The Prisoner – Review by Bonnie Goldberg

A prison is usually a formidable concrete structure, with steel bars and armed guards charged with keeping the inmates contained. One can also create a prison in one’s own mind, a secluded sanctuary where you can retreat and live trapped in your own thoughts. Neither one is easy to escape. Most of our daily 65.000 thoughts repeat over and over again day after day.

The Yale Repertory Theatre in New Haven is inviting you to make an intimate acquaintance with “The Prisoner” written and directed by Peter Brook and Marie-Helene Estienne making its U.S. premiere until Saturday, November 17. It may engage your mind and imagination, trouble you with its implications and wake up thought provoking ideas.

Hayley Carmichael serves as the narrator, a woman bent on adventure and discovery, on a journey with nature as her goal. On her trek, she happens upon a man sitting outside a prison, staring at the edifice as if willing himself inside its gates. The man, Mavuso, a deeply troubled Hiran Abeysekera, has been sentenced to stay in that small space, contained by mere sticks on the ground, without walls, for twenty years until he achieves redemption.

Mavuso has committed a heinous crime: he has killed his father. The reasons are complicated and shrouded with guilt. He discovered his father sleeping with Nadia, the sister he himself loves inappropriately. Does he kill his father to save his sister or out of jealousy for his own feelings?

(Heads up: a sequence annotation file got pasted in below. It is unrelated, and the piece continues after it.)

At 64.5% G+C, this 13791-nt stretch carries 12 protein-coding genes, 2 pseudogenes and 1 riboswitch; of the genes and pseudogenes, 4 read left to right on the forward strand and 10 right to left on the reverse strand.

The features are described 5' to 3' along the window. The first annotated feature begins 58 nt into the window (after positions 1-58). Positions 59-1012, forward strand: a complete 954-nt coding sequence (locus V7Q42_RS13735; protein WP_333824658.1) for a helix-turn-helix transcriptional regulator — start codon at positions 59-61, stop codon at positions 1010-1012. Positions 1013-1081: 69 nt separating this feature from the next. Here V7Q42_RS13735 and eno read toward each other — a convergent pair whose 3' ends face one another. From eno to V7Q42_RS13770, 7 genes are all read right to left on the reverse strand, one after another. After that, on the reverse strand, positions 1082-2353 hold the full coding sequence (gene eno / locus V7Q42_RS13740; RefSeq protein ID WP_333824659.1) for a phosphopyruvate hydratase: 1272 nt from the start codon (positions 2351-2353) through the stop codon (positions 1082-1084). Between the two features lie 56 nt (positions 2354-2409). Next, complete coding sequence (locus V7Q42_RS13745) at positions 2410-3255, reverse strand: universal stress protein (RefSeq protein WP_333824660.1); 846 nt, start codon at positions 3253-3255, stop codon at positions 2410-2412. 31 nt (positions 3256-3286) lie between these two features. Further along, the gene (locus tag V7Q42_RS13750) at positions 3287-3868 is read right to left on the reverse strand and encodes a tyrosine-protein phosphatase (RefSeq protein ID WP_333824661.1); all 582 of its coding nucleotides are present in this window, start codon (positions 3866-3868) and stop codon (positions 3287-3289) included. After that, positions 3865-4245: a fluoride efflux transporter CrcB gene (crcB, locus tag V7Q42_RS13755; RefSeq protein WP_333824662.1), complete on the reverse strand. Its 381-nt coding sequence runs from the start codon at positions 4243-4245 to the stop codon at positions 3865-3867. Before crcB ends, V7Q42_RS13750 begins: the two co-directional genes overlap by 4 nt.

His sister Nadia, who may have acted out of compassion for her father’s loneliness after his wife’s death, comes to visit her brother, to console him and to tell him the news of her pregnancy. Kalieaswari Srinivasan as Nadia is as much in a prison as her brother. Their uncle Ezekiel, who knew what was happening and did nothing to stop the incest, is also not blameless in the crime. It is he who takes the baby from Nadia, after having sentenced Mavuso to his fate.

Herve Goffings as the uncle steps in to take the child and is as much in exile as his niece and nephew. Mavuso is visited by his family and by Omar Silva in his role as guard and man, but little relieves his punishment as he thinks about his crime and faces the dire consequences of his own actions.

For tickets ($ 26-92), call the Yale Rep, 1120 Chapel Street, New Haven at 203-432-1234 or online at Performances are Tuesday at 8 p.m., Wednesday at 2 pm. and 8 p.m., Thursday and Friday at 8 p.m. and Saturday at 2 pm. and8 p.m.

“The Prisoner” is very much a cerebral play, where your thoughts dictate your feelings, as you identify with a man weighing his own actions against the rituals of atonement, the burden of never forgetting and the need for truth and reconciliation.

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